Spouse of our souls

As a young Catholic woman, there has been more than one occasion when someone has started a conversation with me about the patriarchal nature of the Church. Sometimes it involves a conversation about the male-only priesthood and its perceived injustice, but not always. Every time this conversation comes up, though, I typically surprise the friend I am talking to with one simple sentence:

“I praise God for the gift of being a woman in the Church.”

You see, there’s something about femininity that deeply embodies what it means to be a member of this beautiful, messy Church. Whenever the Church is referred to as a whole, despite the fact that so many see it as a patriarchal institution, she is always referred to with feminine pronouns. And there is a direct reason why: Jesus is the spouse of our souls.

In describing heaven, St. John writes, “The wedding day of the lamb has come / his bride has made herself ready” (Rv 19:7). That’s us! We are his bride. Not just as women, but the entire Church.

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We tend to take this language for granted. We don’t think that much about what it really means that the Church is the bride of Christ. This was something that I never really thought about or appreciated until a friend of mine, a religious brother, surprised me with a kind of holy envy. He said, “For guys, it’s so much harder to talk about our relationship with Christ. Women can say, ‘I fell in love with the Lord,’ and it makes so much sense. It’s not as comfortable for men to have that same relationship.”

As women, it is natural for us to understand the Church’s vocation as the spouse of Christ. As brides, we are receptive, ready to receive everything from our God, who desires to give us all. It is something that is written into our very bodies. We experience real vulnerability in the midst of real strength that leaves us knowing that we are not ultimately in control.

We know the need to be saved. This doesn’t mean that we are Disney princesses waiting for our prince to come rescue us because we lack the basic ability to take care of ourselves. No, this is a deep awareness that we are fundamentally vulnerable and that our own personal strength is not enough. It’s uncomfortable, but it’s real.

It’s not something that we talk about often because we shudder at the thought of admitting we need help or that others have a kind of power over us. But we have all put our keys between our fingers as we’ve walked to our car at night. We have all had conversations with people who loved us about how to be safe in social situations that might seem harmless. And we have all been acutely aware at points in our lives that if the person standing next to us had bad intentions, we would probably be unable to stop them.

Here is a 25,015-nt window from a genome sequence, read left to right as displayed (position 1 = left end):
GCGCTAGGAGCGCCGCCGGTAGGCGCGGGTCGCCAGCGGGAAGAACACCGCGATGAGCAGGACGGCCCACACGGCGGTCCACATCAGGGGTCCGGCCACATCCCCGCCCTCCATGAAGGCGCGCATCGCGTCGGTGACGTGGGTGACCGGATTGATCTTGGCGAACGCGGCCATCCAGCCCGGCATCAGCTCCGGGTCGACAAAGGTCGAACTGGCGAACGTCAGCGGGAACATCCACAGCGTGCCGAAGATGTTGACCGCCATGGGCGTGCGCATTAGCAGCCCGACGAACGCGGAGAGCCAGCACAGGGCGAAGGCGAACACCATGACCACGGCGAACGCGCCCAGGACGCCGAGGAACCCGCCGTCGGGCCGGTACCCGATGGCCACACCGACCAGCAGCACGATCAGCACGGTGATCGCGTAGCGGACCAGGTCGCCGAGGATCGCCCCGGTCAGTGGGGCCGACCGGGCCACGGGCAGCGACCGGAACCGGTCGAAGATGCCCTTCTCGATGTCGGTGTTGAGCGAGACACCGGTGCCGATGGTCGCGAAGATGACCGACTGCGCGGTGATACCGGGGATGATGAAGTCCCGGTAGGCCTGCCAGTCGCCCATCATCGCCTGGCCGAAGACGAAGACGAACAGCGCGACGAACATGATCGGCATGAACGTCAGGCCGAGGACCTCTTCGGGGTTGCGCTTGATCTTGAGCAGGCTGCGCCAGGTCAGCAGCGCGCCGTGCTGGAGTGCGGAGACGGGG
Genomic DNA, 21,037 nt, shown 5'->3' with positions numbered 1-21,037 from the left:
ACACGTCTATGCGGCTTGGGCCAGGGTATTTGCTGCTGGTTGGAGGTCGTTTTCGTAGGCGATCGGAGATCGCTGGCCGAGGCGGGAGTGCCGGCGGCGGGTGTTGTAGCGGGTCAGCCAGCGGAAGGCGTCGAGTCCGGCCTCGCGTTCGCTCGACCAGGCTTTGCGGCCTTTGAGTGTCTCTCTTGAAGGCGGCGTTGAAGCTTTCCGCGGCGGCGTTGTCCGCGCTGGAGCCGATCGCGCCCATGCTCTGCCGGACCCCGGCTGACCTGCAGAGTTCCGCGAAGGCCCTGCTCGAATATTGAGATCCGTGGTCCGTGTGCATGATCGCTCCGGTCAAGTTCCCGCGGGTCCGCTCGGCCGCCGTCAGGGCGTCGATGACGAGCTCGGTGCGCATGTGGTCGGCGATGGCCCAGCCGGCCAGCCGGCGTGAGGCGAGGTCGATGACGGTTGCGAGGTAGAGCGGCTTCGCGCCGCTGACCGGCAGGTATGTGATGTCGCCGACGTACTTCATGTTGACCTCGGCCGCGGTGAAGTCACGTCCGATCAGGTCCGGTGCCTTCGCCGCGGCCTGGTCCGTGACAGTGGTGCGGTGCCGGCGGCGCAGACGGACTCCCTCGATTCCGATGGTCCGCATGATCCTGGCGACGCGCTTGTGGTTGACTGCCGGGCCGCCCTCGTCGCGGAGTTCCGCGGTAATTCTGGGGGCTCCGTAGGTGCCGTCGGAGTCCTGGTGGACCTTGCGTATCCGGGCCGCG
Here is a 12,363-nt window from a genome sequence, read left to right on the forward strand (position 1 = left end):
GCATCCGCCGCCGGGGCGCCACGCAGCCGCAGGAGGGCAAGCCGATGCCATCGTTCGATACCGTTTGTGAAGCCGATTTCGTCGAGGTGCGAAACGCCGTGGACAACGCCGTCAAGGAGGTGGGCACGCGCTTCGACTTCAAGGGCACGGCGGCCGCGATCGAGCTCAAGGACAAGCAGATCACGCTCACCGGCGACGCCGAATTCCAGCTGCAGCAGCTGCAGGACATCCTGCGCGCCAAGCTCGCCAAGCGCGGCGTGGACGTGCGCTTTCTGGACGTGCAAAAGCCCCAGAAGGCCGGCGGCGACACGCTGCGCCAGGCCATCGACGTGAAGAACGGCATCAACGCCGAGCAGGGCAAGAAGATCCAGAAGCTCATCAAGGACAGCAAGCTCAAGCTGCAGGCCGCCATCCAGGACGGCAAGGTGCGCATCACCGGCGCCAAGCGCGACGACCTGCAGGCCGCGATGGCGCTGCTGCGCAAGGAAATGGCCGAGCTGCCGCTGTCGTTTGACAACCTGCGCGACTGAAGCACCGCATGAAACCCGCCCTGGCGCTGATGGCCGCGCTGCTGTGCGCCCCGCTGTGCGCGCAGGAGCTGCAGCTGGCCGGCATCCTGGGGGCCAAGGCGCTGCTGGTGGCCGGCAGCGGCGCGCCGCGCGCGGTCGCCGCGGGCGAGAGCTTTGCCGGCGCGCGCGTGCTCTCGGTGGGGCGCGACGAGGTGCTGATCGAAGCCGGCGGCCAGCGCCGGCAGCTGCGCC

It’s an incredibly painful reality for living in the world as women. But this kind of vulnerability, this need to be saved, is not something that is unique to women. It is the reality of all humankind.

As humans, we are all vulnerable. We are a fallen people who are subject to sin. But even more than that, we have a sworn enemy who wants to take advantage of our weakness. Satan is constantly working on mankind to separate us from Christ, our spouse. The master of evil continually tries to use our low self-esteem, our desire for an easy life or the pain of our past to bring us to believe that we are totally independent and that we can’t, or shouldn’t, trust God’s love.

But Christ is the spouse of our souls. He will fight for us, he will rescue us, and he will not let us be conquered. His love will fight against the lies that we believe about ourselves, the world around us, and even God himself. For “the Lord will fight for you; you have only to keep still” (Ex 14:14).

As humans, we need to be saved. We need to be rescued. To live as though that is not the case, to live as though any one of us has the strength to make it to our ultimate goal on our own, would be to live a lie. What is seen as a challenge in this life, living in a place of vulnerability, is at the core of what it means to be human. As women, we praise and thank God that we are so naturally open to receiving his grace and recognizing that we cannot live this life alone.

St. Paul writes, “The message of the cross is foolishness for those who are perishing, but for us who are being saved it is the power of God” (1 Cor 1:18). The world sees this vulnerability that we experience as women as foolishness, as something that needs to be overcome, as though the only way women can be strong is if we prove ourselves to be like men. As Christian women, though, this vulnerability is what allows us to be totally filled with God’s grace, so that his true power will be revealed in our lives.

Our femininity is a gift. It is a gift not only in an external sense, but in a deep sense that reveals the truth of what it means to be human. Our femininity is a gift not only to the Church and to the world, but a gift from God to each of us, guiding us to our heavenly marriage with him. Thanks be to God for this gift.

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